No. Of course, he did not. The Boyfriend declined to mention that I’d been the reason he’d come to visit at all. Her tawny looks were too overwhelming; one might never know when they would come in handy. Better not to risk it. And this in the beginning of our relationship.
(Later, for Valentine’s Day, I bought him a Tiffany key ring for his beloved new car and had it engraved, saving every cent of allowance. He bought me a book. I do love books. He bought me a book I’d already read. That could be fine too- there are plenty of beautiful books. However, he bought me a book I’d spent a great deal of time telling him about only the week before. He bought me a book I’d spent a great deal of time telling him about how little I was enjoying. Ah well, young love.)
I have thought very little about any of this in the past however many years. And now, that I’ve summoned up this rather itchy memory, it’s for a simple reason: how much it makes me laugh to think of it, all of it, from the girl whose name I can’t for the life of me remember to the book. But what I really think about is when I can talk to my friend about it and laugh even more. (And if you think this line is about you, you are probably right.)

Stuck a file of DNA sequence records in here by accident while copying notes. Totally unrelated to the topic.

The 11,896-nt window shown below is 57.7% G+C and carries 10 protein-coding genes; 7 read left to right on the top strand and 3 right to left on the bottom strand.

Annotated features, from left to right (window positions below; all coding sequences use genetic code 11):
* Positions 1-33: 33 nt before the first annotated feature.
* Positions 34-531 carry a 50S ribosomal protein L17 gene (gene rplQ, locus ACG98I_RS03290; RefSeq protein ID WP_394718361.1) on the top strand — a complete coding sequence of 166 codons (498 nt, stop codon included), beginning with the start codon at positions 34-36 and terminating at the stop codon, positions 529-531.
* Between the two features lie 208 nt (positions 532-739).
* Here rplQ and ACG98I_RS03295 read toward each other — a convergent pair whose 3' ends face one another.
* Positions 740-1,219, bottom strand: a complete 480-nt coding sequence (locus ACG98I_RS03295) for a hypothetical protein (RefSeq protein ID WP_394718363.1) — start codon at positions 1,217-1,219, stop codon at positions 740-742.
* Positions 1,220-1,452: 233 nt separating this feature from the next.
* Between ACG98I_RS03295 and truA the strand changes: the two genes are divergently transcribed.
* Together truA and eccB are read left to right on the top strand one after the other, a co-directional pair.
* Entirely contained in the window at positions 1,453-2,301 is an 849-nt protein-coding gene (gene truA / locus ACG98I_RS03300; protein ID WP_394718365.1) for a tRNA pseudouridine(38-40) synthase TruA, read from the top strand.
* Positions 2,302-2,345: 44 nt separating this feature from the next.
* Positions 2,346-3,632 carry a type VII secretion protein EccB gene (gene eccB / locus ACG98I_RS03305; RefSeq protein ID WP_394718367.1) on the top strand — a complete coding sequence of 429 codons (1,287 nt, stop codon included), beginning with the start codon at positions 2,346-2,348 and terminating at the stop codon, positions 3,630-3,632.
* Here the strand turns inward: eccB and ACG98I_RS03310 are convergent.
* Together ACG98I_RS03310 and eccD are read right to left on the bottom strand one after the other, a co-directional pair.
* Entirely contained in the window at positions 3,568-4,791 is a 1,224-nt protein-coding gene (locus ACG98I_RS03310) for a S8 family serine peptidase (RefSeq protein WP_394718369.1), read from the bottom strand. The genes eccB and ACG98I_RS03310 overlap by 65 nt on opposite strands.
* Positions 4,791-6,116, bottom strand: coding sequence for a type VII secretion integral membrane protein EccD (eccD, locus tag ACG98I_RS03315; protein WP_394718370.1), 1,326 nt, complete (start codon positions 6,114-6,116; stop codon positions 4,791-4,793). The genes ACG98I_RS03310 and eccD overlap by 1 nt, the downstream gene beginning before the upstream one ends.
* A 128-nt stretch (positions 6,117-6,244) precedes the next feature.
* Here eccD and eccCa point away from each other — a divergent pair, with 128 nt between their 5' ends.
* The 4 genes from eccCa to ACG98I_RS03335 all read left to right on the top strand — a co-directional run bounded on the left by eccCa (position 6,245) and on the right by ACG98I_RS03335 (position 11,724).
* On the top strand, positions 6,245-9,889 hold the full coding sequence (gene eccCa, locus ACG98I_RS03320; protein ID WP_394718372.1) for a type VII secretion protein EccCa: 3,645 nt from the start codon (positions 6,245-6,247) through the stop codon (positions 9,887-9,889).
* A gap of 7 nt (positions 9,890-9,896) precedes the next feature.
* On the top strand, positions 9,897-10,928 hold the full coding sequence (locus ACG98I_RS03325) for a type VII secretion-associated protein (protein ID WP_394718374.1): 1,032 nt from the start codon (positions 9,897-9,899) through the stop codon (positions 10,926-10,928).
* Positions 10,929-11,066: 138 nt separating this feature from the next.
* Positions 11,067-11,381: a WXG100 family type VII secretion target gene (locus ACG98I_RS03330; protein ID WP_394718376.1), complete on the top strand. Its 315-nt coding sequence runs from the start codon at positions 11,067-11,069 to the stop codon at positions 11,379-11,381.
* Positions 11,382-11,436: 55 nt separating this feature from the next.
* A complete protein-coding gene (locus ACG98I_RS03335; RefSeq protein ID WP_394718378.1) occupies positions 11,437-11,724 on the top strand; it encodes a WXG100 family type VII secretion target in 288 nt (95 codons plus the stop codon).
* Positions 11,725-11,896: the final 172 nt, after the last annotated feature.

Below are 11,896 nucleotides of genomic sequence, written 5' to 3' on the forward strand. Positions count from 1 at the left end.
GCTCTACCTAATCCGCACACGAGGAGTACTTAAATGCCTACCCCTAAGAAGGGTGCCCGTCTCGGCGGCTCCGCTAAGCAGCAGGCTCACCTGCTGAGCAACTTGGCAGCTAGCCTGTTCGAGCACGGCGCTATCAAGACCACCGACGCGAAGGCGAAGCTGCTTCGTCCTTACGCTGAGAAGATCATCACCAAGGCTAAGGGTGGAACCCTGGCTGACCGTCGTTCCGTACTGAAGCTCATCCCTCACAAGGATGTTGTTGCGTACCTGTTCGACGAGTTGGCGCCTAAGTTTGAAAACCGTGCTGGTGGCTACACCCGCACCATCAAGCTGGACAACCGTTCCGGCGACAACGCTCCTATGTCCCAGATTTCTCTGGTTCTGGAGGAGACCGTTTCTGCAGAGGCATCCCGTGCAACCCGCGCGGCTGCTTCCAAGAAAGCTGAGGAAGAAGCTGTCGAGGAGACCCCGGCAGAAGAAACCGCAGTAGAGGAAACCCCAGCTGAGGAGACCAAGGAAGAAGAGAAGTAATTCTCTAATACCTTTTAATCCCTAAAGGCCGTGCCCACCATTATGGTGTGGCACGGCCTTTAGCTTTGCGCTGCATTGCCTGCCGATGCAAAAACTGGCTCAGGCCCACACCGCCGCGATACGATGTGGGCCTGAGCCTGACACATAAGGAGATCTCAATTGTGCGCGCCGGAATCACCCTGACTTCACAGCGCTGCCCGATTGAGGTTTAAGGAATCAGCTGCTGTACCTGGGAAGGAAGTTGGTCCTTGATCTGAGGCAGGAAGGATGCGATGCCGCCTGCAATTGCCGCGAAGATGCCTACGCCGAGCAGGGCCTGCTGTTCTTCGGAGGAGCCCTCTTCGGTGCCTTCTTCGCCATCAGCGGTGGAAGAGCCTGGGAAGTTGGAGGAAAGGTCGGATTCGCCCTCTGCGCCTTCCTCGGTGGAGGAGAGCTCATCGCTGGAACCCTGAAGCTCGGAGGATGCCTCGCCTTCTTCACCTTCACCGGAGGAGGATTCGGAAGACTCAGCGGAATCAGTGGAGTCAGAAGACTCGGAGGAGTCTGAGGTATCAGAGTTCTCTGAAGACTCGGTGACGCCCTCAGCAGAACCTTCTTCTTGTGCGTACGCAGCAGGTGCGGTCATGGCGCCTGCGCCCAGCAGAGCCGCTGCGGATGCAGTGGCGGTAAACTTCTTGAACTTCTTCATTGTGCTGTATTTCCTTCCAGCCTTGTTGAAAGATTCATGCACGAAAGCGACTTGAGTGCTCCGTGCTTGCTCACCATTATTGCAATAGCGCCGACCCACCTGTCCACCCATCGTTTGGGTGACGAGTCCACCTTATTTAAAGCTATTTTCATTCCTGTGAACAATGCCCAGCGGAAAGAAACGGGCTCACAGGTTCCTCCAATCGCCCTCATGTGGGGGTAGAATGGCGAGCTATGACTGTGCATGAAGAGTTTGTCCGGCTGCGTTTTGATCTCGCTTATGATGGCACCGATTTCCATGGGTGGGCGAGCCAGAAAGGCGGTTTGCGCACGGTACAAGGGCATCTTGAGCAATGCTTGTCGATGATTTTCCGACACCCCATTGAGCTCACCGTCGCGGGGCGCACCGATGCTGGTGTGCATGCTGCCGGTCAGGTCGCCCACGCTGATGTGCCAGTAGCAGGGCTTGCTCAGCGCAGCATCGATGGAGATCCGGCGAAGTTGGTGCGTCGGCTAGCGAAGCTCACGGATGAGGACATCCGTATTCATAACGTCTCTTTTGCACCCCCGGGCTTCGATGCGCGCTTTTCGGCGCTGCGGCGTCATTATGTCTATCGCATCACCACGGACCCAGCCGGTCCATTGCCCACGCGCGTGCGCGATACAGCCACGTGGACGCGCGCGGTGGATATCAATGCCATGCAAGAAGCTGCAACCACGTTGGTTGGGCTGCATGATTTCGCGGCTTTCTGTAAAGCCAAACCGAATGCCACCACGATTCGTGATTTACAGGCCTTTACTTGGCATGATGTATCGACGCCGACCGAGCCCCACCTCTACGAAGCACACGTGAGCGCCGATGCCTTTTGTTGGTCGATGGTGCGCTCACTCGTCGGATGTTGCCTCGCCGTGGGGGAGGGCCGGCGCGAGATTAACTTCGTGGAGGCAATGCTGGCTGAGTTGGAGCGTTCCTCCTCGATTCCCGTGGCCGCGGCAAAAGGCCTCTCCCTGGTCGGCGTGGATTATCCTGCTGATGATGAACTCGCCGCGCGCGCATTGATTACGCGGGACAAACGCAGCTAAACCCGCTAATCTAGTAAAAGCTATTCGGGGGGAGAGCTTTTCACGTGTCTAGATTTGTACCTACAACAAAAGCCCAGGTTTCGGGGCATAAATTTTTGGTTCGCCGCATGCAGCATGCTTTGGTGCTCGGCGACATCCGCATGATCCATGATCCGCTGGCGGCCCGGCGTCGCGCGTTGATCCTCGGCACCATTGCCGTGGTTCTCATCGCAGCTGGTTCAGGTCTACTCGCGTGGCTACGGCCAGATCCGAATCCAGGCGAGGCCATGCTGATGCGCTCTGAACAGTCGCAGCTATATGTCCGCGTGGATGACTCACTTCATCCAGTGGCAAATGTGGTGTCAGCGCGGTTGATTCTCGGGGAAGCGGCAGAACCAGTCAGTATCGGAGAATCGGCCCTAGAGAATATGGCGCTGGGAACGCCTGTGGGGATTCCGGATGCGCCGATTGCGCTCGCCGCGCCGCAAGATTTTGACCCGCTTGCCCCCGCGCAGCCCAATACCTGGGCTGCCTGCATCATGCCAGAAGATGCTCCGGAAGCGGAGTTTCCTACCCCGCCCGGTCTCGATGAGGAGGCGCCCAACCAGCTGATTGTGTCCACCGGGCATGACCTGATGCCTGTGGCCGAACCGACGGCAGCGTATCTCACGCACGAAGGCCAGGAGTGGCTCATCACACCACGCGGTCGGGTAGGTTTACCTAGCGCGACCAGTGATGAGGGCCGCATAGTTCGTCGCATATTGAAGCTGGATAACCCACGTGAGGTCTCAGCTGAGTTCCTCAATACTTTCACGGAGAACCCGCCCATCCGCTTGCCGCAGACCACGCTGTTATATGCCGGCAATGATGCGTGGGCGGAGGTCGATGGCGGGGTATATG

Recently, finding myself in the happy spot of loving my husband very much- indeed, more even than when we met, more even then when we got married- and not just loving him, but feeling very stable and very secure, I’ve turned my mind to friendships.
On that most excellent destabilizer, Instagram, I see a group of friends from my college days. They are all as tight as they were then, maybe more so, having shared the trials and tribulations of twentihood, thirtyhood, motherhood, marryhood and more. A true posse.
I have never been a posse sort, I suppose, having been summarily ejected from the one I was essentially born into (the one made up of the six or so fellow Jewish girls in my town) after a poorly timed episode of severe mono in the eighth grade, also known as Bat Mitzvah Season.